According to the method of the invention for making the topsheet, the openings respectively defined by the indented peripheries can be formed by melting the protrusions formed on the melt-blown nonwoven fabric and the fibrous web is formed by mechanically intertwined fibres so that the fibres of this web may be easily disentangled and reliably entangled around said peripheries. With a consequence, the melt-blown nowoven fabric can be easily integrated with the fibrous web.

BRIEF DESCRIPTION OF THE DRAWINGS

A topsheet according to the invention and a method for making it will be described more in detail with reference to the accompanying drawing, in which:

FIG. 1 is a perspective view of a sanitary napkin;

FIG. 2 is a fragmentary sectional view taken along a line 2--2 in FIG. 1; and

FIG. 3 is a diagram schematically illustrating a production line for forming the topsheet.

PREFERRED EMBODIMENTS OF THE INVENTION

Referring to FIG. 1 a sanitary napkin 1 utilizing a topsheet 2 of the invention is shown as partially broken away. The napkin 1 comprises the liquid-permeable topsheet 2, a liquid-impermeable backsheet 3 and a liquid-absorbent core 4 sandwiched between these sheets 2, 3. The topsheet 2 entirely wraps the liquid-absorbent core 4 with overlapped opposite side edges thereof bonded to each other on a rear side of the napkin 1 and with upper and lower layers of longitudinally opposite ends thereof bonded to each other along longitudinally opposite ends of the napkin 1, respectively. The backsheet 3 is interposed between the topsheet 2 and the liquid-absorbent core 4 on the rear side of the napkin 1.

FIG. 2 is a fragmentary sectional view taken along a line 2--2 in FIG. 1, schematically showing a state in which the topsheet 2 is in contact with the liquid-absorbent core 4. The topsheet 2 comprises an upper sheet 5 lying on the side of a wearer's skin and a lower sheet 6 lying on the side of the liquid-absorbent core 4, the upper sheet 5 has an upper surface 7, a lower surface 8, liquid passages 10 each extending from the upper surface 7 to the lower surface 8 over a height of h, and a skin-contacting area 13 continuously extending around upper openings 11 of the respective liquid-passages 10. The lower sheet 6 has an upper surface 15, a lower surface 16, and an exposed area 17 within the respective liquid passages 10, and a non-exposed area 18 opposed to the skin-contacting area 13. The lower surface 16 is planar at least over the exposed area 17 or rounds out toward the liquid-absorbent core 4, i.e., does not rise into the respective liquid passages 10, so the lower surface 16 is easily brought into close contact with the liquid-absorbent core 4. Over the non-contacting area 18, the lower surface 16 is preferably similar to the exposed area 17.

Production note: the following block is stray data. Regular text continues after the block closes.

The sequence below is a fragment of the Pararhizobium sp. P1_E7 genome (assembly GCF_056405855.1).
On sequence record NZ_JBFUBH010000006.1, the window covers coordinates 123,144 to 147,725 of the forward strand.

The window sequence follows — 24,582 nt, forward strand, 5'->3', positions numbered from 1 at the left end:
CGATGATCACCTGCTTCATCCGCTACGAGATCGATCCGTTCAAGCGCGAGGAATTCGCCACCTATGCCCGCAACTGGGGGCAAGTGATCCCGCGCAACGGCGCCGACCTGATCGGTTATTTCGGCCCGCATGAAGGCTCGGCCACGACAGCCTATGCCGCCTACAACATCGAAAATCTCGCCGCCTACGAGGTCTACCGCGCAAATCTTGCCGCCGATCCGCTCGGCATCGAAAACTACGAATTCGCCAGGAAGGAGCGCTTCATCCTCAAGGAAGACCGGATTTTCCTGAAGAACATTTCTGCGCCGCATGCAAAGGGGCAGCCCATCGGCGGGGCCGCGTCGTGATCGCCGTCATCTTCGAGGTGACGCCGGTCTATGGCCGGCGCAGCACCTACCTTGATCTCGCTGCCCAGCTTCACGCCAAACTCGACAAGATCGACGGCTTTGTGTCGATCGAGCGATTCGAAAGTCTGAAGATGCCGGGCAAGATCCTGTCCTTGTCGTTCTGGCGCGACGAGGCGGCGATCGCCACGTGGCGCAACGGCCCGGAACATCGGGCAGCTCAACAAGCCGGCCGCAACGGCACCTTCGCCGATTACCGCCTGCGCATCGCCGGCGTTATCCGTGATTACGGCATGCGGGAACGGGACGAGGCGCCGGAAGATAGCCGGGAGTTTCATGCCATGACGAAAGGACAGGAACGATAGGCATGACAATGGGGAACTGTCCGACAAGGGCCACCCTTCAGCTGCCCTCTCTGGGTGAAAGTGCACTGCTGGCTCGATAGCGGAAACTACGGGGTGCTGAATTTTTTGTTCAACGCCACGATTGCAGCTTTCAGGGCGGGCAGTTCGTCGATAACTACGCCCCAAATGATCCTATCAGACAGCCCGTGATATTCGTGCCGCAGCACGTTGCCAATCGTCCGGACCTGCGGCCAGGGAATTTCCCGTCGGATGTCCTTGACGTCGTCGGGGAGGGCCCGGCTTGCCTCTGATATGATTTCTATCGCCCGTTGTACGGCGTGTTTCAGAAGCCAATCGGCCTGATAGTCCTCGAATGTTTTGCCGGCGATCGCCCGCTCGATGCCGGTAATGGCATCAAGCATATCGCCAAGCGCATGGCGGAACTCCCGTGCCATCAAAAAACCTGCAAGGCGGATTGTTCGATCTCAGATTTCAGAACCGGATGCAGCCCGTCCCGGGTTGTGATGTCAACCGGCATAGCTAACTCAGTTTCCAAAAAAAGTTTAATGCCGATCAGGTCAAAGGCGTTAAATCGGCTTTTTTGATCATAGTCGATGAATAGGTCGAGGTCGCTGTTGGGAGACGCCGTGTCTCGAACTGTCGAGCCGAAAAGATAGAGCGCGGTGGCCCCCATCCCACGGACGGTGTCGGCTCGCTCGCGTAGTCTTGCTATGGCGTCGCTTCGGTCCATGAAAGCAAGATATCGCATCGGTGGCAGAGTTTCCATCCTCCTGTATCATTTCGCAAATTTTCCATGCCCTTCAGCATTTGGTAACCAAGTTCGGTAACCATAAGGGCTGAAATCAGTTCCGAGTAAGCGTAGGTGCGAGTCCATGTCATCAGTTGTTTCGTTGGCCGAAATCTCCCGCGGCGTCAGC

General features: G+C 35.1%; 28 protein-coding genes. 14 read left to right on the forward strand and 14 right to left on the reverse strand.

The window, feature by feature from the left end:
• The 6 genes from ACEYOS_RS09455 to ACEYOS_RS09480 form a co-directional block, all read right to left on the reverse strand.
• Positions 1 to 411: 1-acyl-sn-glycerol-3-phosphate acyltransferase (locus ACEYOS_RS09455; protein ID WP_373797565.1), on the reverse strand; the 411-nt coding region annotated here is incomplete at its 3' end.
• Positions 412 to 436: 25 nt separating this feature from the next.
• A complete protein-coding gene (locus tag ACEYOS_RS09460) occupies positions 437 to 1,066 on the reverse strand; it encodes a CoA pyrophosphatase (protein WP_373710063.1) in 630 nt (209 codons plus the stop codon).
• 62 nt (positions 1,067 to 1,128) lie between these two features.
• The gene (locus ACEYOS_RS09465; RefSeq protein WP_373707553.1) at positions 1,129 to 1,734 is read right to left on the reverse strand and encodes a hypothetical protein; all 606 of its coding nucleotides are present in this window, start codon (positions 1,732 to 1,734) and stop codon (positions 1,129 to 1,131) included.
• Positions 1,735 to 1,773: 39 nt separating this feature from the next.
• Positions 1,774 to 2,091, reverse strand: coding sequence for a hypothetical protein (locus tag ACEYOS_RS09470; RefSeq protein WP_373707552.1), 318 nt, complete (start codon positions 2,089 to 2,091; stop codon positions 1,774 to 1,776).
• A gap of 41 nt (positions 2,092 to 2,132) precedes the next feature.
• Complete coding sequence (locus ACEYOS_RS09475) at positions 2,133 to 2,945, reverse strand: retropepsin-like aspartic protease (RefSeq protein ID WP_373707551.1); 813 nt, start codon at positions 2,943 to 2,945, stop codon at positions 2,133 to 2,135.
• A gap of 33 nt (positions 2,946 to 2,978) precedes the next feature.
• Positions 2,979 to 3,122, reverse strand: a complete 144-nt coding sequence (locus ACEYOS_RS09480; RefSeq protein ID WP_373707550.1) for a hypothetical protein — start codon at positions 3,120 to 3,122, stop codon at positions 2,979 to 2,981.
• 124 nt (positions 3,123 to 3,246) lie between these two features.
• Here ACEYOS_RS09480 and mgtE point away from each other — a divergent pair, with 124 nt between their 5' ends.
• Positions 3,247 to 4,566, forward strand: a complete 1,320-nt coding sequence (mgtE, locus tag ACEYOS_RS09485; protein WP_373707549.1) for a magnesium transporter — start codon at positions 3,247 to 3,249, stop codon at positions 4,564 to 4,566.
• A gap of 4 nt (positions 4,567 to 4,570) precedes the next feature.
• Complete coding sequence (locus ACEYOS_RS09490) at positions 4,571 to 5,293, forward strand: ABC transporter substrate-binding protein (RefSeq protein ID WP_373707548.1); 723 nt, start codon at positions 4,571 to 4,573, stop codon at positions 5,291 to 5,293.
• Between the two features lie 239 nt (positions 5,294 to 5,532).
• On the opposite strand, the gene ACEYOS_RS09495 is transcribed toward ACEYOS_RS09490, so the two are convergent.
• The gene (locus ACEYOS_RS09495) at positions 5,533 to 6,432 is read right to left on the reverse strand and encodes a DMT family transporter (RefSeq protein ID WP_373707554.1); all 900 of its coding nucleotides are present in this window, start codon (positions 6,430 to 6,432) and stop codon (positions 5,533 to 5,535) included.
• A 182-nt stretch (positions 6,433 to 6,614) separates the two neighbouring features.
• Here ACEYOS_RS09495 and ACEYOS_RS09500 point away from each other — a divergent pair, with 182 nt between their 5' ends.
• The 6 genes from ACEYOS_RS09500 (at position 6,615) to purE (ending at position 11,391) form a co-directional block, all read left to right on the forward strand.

In the upper sheet 5, lower openings 12 of the liquid passage 10 has its periphery 12A indented by plurality of irregularities and fluffs. On the other hand, the lower sheet 6 comprises a web formed by fibres mechanically intertwined together and entwined also with the periphery so as to be integrated with the upper sheet 5 and thereby to form the topsheet 2.

The upper sheet 5 is formed by film of thermoplastic synthetic resin or nonwoven fabric sheet of thermoplastic synthetic fibres and hydrophobic. The synthetic resin film may be, for example, polyethylene film having a thickness of 0.01 to 0.10 mm and the nowoven fabric sheet may be, for example, melt blown nonwoven fabric having a weight per unit area of 5 to 100 g/m2.